This can result in filling your home with toxic smoke for both you and your cat when you light it up.
It is best to only use high and good quality incense that only uses natural ingredients. Stay away from any neon-coloured ones or those that contain many unheard ingredients.
Long-Term Exposure To Incense Has Health Risks
Smoke exposure, while the incense is burning, is always a cause of concern especially when cat owners use incense on a frequent basis.
A study conducted in 2009 has found that some of the particulate matter in incense smoke can cause cancer. There is also a strong correlation between the risk of contracting lung cancer and incense smoke.
This is something that we need to be aware of when using incense frequently. Suffice to say having smoke in your cat’s lungs or yours for that matter is definitely not healthy in the long run.
What Incense Are Bad For Cats?
Not all scents are made equal when it comes to burning incense. There are certain essential oils that can really irritate your cat’s respiratory system.
Here are some scents that you should avoid burning:
- Tea tree
These scents contain compounds that are toxic to cats and can cause a more severe reaction when inhaled by your cat. Essential oils are harmful to cats and dogs and they do not have the enzyme to break down chemical compounds like phenols and phenolic which are found in many oils, to which cats are extremely sensitive.
Incense Vs Essential Oils?
The biggest difference when using incense and essential oils is the delivery method. To extract the scent from incense, you will need to burn it which produces the smoke.
You don’t always need a heat source to extract the scent from an essential oil. There are times when I will rub peppermint or eucalyptus essential oil on myself as an insect repellant or when having a headache.
Essential oil diffusers are also widely used to diffuse the smell around the room.
Best Practices When Burn Incense
When I am using incense at home, these are some practices that I will adhere to which makes it safer for my cat and dog.
Use Only Good Quality Incense
Make sure you buy your incense from a reputable brand that uses only natural ingredients. Based on my experience, a good-quality incense stick burns a lot slower and produces less smoke.
Don’t try to save money by using cheap incense sticks that makes your house looks like it is on fire.
Don’t Have Your Cat In The Same Room
Before you even light your incense, make sure that your cat isn’t hiding anywhere in the room. Even though you might feel your cat can handle the smoke and scent well, long-term exposure to incense is bad for cats.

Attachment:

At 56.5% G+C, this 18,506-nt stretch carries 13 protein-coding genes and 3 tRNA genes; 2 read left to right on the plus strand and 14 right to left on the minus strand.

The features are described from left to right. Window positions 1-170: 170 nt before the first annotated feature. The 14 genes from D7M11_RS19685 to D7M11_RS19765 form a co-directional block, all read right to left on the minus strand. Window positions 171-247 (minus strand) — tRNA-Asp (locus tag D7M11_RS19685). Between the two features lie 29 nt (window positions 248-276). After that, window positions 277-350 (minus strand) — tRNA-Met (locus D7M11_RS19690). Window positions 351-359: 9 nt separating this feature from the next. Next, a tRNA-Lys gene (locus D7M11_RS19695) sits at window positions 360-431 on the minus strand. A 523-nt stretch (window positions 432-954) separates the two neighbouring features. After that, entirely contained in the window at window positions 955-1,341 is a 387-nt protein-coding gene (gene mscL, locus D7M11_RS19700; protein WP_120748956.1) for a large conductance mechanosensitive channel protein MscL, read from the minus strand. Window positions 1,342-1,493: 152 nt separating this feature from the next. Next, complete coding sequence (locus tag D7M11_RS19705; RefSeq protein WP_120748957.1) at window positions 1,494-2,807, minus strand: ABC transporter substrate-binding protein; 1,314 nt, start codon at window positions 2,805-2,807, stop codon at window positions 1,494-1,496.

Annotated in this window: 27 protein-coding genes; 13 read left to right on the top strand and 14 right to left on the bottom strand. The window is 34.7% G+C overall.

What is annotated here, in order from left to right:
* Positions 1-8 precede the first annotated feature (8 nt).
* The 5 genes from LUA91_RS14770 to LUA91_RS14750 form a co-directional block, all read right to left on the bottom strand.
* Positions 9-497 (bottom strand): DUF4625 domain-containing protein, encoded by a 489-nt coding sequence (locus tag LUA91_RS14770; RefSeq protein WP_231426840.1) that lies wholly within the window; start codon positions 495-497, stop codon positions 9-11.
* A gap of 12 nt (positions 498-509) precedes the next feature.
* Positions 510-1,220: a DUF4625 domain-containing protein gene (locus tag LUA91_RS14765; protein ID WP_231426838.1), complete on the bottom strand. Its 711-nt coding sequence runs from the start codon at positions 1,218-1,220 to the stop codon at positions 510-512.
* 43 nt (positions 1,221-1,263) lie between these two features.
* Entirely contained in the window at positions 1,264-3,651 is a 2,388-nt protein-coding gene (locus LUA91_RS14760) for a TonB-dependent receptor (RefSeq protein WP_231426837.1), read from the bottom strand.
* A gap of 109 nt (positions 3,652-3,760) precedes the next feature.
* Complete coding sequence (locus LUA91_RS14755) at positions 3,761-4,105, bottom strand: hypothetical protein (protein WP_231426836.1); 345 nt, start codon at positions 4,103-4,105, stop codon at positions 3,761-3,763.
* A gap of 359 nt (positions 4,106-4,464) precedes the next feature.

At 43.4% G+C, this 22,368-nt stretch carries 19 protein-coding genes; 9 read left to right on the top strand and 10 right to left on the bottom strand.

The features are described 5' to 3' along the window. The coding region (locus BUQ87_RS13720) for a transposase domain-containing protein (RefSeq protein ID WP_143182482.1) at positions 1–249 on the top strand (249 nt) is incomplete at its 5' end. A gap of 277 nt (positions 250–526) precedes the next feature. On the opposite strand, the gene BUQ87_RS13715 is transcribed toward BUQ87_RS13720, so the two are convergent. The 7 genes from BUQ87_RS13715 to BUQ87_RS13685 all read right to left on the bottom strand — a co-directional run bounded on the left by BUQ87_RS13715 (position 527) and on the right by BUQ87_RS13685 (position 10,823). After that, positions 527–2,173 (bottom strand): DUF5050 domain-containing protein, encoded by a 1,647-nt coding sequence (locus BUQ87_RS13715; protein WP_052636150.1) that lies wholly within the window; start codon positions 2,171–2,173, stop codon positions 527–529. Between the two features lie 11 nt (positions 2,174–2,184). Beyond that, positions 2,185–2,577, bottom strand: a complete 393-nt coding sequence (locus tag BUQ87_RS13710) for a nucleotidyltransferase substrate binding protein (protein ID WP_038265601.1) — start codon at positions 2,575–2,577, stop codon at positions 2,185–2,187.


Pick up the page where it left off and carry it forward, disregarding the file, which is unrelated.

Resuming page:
Have Good Ventilation
It is always best to light your incense in a room that is well ventilated. Do not do it with all the windows closed.
Just having the door closed is enough and to keep your pets out of the room.
Have the fan on for added air circulation.
In fact, most of the time when I use incense at home, I do it in my backyard out in the open while I’m meditating or reading a book.
This provides ample ventilation and doesn’t stink up the house.
Air The Room Adequately
If you are using incense inside the house, make sure to air the room or space adequately to make sure there’s no residual odor or smoke.
Using a HEPA air purifier can do a good job of removing as many smoke particles in the air as possible. Change the air filter often to keep your air purifier working well.
Is There Such A Thing As ‘Pet-Safe’ Incense?
There are some brands of incense that claim to be ‘pet-safe’. The incense does not contain any fragrance oil, produces a lot less smoke when burned and only comes in cat-friendly fragrances.
In some ways, it can be safer for our cats as it’s usually the presence of smoke and fragrance oils that can cause an adverse reaction in our cats.
I don’t see anything wrong with using incense at home as long as you don’t do it with your cat around and ensure good ventilation. It is often due to carelessness and ignorance that can make burning incense bad for cats.
I myself have done so for so many years and without any health impact on my pets.
But if your cat has respiratory problems like asthma or allergies, then it might be in your cat’s best interest to not use such a form of aromatherapy at home. Feline asthma can be fatal for some cats and not to be taken lightly.